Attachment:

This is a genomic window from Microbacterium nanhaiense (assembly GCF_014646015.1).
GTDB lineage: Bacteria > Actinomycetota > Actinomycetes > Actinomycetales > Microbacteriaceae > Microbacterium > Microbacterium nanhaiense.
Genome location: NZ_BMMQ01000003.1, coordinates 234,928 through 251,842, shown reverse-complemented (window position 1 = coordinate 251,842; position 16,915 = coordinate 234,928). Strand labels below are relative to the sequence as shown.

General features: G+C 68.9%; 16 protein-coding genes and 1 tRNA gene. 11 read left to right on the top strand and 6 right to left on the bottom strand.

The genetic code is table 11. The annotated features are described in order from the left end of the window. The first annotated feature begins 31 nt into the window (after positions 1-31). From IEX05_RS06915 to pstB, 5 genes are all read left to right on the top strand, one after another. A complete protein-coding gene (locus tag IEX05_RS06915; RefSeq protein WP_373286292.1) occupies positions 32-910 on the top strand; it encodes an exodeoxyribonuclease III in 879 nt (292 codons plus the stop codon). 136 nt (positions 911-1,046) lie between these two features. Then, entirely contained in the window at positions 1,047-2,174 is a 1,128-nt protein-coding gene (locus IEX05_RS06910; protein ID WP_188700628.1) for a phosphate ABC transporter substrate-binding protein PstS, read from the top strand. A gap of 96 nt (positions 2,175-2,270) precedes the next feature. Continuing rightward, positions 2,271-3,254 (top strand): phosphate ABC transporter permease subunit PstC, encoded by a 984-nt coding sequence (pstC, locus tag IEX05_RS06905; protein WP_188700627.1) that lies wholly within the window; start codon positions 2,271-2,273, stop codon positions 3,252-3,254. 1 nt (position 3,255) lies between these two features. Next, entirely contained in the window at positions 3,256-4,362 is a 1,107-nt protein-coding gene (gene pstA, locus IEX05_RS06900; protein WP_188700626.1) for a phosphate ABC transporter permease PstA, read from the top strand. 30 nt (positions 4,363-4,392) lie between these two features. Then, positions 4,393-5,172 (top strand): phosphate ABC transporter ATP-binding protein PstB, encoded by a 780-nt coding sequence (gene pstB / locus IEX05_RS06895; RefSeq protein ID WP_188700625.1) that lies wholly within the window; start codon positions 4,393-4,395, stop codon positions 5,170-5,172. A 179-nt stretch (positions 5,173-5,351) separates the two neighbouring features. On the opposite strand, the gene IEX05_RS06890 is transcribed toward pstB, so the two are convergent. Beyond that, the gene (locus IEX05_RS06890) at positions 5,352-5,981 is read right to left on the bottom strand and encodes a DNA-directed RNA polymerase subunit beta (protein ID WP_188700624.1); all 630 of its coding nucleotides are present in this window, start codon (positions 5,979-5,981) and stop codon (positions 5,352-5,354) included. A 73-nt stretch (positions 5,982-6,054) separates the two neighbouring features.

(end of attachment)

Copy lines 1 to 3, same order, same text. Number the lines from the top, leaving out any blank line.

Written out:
This is a genomic window from Microbacterium nanhaiense (assembly GCF_014646015.1).
GTDB lineage: Bacteria > Actinomycetota > Actinomycetes > Actinomycetales > Microbacteriaceae > Microbacterium > Microbacterium nanhaiense.
Genome location: NZ_BMMQ01000003.1, coordinates 234,928 through 251,842, shown reverse-complemented (window position 1 = coordinate 251,842; position 16,915 = coordinate 234,928). Strand labels below are relative to the sequence as shown.